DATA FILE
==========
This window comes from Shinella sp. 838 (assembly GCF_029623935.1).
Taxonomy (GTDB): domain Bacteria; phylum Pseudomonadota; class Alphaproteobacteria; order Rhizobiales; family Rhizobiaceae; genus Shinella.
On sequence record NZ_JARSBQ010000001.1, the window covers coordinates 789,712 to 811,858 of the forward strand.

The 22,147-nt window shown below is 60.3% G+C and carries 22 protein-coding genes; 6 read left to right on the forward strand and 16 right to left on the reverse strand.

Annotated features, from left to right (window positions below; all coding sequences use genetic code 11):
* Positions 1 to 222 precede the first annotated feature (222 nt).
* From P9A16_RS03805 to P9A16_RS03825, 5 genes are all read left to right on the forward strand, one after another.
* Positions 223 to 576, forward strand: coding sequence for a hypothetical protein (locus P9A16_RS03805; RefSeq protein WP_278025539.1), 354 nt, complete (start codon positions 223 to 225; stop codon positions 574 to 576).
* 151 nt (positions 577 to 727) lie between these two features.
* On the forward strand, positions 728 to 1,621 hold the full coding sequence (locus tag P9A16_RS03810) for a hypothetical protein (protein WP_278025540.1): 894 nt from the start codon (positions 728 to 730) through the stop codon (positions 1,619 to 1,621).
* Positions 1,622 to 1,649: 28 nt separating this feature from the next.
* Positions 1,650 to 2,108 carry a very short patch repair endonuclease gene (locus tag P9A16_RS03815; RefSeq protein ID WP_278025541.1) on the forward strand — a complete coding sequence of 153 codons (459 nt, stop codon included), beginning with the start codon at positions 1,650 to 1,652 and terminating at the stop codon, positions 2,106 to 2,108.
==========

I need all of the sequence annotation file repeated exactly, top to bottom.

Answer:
This window comes from Shinella sp. 838 (assembly GCF_029623935.1).
Taxonomy (GTDB): domain Bacteria; phylum Pseudomonadota; class Alphaproteobacteria; order Rhizobiales; family Rhizobiaceae; genus Shinella.
On sequence record NZ_JARSBQ010000001.1, the window covers coordinates 789,712 to 811,858 of the forward strand.

The 22,147-nt window shown below is 60.3% G+C and carries 22 protein-coding genes; 6 read left to right on the forward strand and 16 right to left on the reverse strand.

Annotated features, from left to right (window positions below; all coding sequences use genetic code 11):
* Positions 1 to 222 precede the first annotated feature (222 nt).
* From P9A16_RS03805 to P9A16_RS03825, 5 genes are all read left to right on the forward strand, one after another.
* Positions 223 to 576, forward strand: coding sequence for a hypothetical protein (locus P9A16_RS03805; RefSeq protein WP_278025539.1), 354 nt, complete (start codon positions 223 to 225; stop codon positions 574 to 576).
* 151 nt (positions 577 to 727) lie between these two features.
* On the forward strand, positions 728 to 1,621 hold the full coding sequence (locus tag P9A16_RS03810) for a hypothetical protein (protein WP_278025540.1): 894 nt from the start codon (positions 728 to 730) through the stop codon (positions 1,619 to 1,621).
* Positions 1,622 to 1,649: 28 nt separating this feature from the next.
* Positions 1,650 to 2,108 carry a very short patch repair endonuclease gene (locus tag P9A16_RS03815; RefSeq protein ID WP_278025541.1) on the forward strand — a complete coding sequence of 153 codons (459 nt, stop codon included), beginning with the start codon at positions 1,650 to 1,652 and terminating at the stop codon, positions 2,106 to 2,108.